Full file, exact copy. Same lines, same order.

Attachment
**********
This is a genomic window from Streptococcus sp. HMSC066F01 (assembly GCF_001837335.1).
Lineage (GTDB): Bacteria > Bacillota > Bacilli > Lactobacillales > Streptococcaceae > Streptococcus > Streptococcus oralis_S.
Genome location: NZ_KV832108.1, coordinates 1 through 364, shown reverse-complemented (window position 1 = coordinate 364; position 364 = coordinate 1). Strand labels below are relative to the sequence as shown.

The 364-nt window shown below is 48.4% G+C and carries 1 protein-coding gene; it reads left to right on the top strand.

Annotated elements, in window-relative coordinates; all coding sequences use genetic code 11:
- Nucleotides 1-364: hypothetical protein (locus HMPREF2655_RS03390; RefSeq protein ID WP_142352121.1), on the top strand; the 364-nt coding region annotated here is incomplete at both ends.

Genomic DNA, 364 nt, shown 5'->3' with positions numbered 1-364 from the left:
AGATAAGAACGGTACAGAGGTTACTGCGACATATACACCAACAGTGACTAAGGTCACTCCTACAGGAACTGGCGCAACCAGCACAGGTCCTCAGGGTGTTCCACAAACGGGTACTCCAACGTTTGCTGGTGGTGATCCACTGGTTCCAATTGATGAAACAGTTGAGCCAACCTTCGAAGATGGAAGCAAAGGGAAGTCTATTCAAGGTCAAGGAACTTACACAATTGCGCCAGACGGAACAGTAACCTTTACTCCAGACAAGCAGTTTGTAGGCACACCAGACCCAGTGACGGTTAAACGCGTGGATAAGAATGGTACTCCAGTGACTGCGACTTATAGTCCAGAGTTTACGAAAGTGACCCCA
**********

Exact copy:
This is a genomic window from Streptococcus sp. HMSC066F01 (assembly GCF_001837335.1).
Lineage (GTDB): Bacteria > Bacillota > Bacilli > Lactobacillales > Streptococcaceae > Streptococcus > Streptococcus oralis_S.
Genome location: NZ_KV832108.1, coordinates 1 through 364, shown reverse-complemented (window position 1 = coordinate 364; position 364 = coordinate 1). Strand labels below are relative to the sequence as shown.

The 364-nt window shown below is 48.4% G+C and carries 1 protein-coding gene; it reads left to right on the top strand.

Annotated elements, in window-relative coordinates; all coding sequences use genetic code 11:
- Nucleotides 1-364: hypothetical protein (locus HMPREF2655_RS03390; RefSeq protein ID WP_142352121.1), on the top strand; the 364-nt coding region annotated here is incomplete at both ends.

Genomic DNA, 364 nt, shown 5'->3' with positions numbered 1-364 from the left:
AGATAAGAACGGTACAGAGGTTACTGCGACATATACACCAACAGTGACTAAGGTCACTCCTACAGGAACTGGCGCAACCAGCACAGGTCCTCAGGGTGTTCCACAAACGGGTACTCCAACGTTTGCTGGTGGTGATCCACTGGTTCCAATTGATGAAACAGTTGAGCCAACCTTCGAAGATGGAAGCAAAGGGAAGTCTATTCAAGGTCAAGGAACTTACACAATTGCGCCAGACGGAACAGTAACCTTTACTCCAGACAAGCAGTTTGTAGGCACACCAGACCCAGTGACGGTTAAACGCGTGGATAAGAATGGTACTCCAGTGACTGCGACTTATAGTCCAGAGTTTACGAAAGTGACCCCA